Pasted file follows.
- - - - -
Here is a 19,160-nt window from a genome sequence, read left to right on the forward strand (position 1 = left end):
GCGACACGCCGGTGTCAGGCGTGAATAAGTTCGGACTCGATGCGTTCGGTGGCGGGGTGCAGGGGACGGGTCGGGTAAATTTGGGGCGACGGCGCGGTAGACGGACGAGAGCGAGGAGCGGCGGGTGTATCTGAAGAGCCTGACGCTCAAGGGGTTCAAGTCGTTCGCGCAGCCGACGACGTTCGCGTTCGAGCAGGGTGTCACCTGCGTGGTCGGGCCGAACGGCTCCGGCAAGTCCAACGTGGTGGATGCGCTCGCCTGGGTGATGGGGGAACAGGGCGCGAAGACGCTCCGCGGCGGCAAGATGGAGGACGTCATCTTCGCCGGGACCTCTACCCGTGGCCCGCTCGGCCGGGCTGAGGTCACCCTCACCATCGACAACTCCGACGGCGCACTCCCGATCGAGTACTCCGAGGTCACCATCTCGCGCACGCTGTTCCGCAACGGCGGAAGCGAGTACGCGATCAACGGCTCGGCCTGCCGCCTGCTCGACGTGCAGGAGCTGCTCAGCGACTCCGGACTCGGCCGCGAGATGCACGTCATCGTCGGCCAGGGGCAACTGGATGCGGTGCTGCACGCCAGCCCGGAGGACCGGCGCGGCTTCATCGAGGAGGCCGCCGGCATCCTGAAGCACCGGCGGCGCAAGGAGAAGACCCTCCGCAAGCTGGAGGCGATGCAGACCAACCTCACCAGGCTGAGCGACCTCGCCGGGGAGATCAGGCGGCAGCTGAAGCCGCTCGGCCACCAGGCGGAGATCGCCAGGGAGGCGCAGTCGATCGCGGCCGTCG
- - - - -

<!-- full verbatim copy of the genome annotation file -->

Here is a 19,160-nt window from a genome sequence, read left to right on the forward strand (position 1 = left end):
GCGACACGCCGGTGTCAGGCGTGAATAAGTTCGGACTCGATGCGTTCGGTGGCGGGGTGCAGGGGACGGGTCGGGTAAATTTGGGGCGACGGCGCGGTAGACGGACGAGAGCGAGGAGCGGCGGGTGTATCTGAAGAGCCTGACGCTCAAGGGGTTCAAGTCGTTCGCGCAGCCGACGACGTTCGCGTTCGAGCAGGGTGTCACCTGCGTGGTCGGGCCGAACGGCTCCGGCAAGTCCAACGTGGTGGATGCGCTCGCCTGGGTGATGGGGGAACAGGGCGCGAAGACGCTCCGCGGCGGCAAGATGGAGGACGTCATCTTCGCCGGGACCTCTACCCGTGGCCCGCTCGGCCGGGCTGAGGTCACCCTCACCATCGACAACTCCGACGGCGCACTCCCGATCGAGTACTCCGAGGTCACCATCTCGCGCACGCTGTTCCGCAACGGCGGAAGCGAGTACGCGATCAACGGCTCGGCCTGCCGCCTGCTCGACGTGCAGGAGCTGCTCAGCGACTCCGGACTCGGCCGCGAGATGCACGTCATCGTCGGCCAGGGGCAACTGGATGCGGTGCTGCACGCCAGCCCGGAGGACCGGCGCGGCTTCATCGAGGAGGCCGCCGGCATCCTGAAGCACCGGCGGCGCAAGGAGAAGACCCTCCGCAAGCTGGAGGCGATGCAGACCAACCTCACCAGGCTGAGCGACCTCGCCGGGGAGATCAGGCGGCAGCTGAAGCCGCTCGGCCACCAGGCGGAGATCGCCAGGGAGGCGCAGTCGATCGCGGCCGTCG